Keeping your Dokku-deployed apps secure, take 3

This post I'm writing is mostly in response to the discussion happening on a GitHub issue I filed against dokku. As will all security matters, I've done the best job I can, but it's important to have other eyes look at it too, so if I'm wrong anywhere in here, let me know.

In a previous post, I wrote about keeping the base image under apps deployed on Dokku up to date. When using Dokku, it's important to understand that it's not enough to keep the host OS up to date, you need to keep all the services and libraries installed in all the containers that your app uses up to date as well.

The first area of complexity is that you have two systems to keep up to date: The host OS and the OS inside the container.

The Host OS

Keeping the Host OS up to date is relatively easy in Ubuntu. You can use either unattended-upgrades or cron-apt. Since there's plenty of documentation on the topic, that's all I'll say about that.

The Container OS

Dokku now provides dokku and herokuish packages for dokku, the latter of which theoretically keeps the container environment up to date. Your app containter is build on the herokuish container, which is built on the heroku/cedar:14 container, which is built on the ubuntu-debootstrap container. What this means is that if there's any poor security update policy anywhere in that chain, your app will run insecure software.

The ubuntu-debootstrap container is maintained by a contributor to Docker Hub, and if you look at the history of the manifest, you can see that it isn't updated all that often. The good news is that it doesn't matter! The heroku/cedar:14 image, when it is built, does an apt-get update && apt-get upgrade, so all security updated packages will be brought up to date. This means we're effectively insulated from the poor update cycle on ubuntu-debootstrap.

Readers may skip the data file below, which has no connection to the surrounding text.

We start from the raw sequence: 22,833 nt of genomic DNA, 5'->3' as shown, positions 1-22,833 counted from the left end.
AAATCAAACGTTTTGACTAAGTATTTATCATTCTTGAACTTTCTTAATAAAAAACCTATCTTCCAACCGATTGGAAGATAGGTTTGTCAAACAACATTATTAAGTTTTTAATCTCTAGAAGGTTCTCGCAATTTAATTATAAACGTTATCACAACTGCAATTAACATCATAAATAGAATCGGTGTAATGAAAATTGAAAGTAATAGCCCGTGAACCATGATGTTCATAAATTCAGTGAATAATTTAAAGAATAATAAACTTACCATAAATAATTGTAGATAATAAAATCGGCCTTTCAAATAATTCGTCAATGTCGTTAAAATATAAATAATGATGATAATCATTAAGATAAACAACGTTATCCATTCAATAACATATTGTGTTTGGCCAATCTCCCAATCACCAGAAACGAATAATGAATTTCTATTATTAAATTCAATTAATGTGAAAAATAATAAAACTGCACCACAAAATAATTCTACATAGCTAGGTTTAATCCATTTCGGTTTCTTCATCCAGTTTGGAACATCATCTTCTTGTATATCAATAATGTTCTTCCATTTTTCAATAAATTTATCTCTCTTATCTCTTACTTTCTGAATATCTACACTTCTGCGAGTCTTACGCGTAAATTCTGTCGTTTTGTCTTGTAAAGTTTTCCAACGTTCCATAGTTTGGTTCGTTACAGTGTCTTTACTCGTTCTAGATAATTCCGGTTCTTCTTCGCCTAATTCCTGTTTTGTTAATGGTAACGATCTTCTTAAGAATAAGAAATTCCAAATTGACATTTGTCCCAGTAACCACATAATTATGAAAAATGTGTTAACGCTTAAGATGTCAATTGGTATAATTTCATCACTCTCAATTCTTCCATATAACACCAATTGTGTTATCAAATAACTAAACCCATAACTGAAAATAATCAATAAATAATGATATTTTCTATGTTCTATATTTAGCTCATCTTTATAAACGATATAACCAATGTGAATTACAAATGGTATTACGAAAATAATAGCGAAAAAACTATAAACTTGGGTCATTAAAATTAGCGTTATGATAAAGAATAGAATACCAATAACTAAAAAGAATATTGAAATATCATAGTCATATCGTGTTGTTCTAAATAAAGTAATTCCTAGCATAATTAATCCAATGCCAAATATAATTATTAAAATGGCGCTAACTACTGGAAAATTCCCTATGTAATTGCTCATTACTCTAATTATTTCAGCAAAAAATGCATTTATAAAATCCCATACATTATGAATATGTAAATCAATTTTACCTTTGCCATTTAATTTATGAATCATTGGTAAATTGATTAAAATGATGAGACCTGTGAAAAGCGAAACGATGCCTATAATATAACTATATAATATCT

What we're not isolated from, however, is the poor update cycle on heroku/cedar:14. As of the time of writing, the most recent entry on heroku/cedar:14's build list is from Octover 2nd. Since then, there have been vulnerabilities addressed in OpenJDK, for example. Comparing the GitHub repo history and the heroku/cedar build history it looks like they aren't re-building when there are new security updates, but only when there are new commits.

What this means is that the basis for gliderlabs/herokuish is insecure, and can't be trusted, as the herokuish build process does not do an apt-get update && apt-get upgrade when building.

What can we do?

Manually build the images. :(

Here's the script that I'm now using, updated for the newer version of dokku.

This script is running daily, rebuilding my images to make sure the window of any vulnerabilities on my box are as low as possible.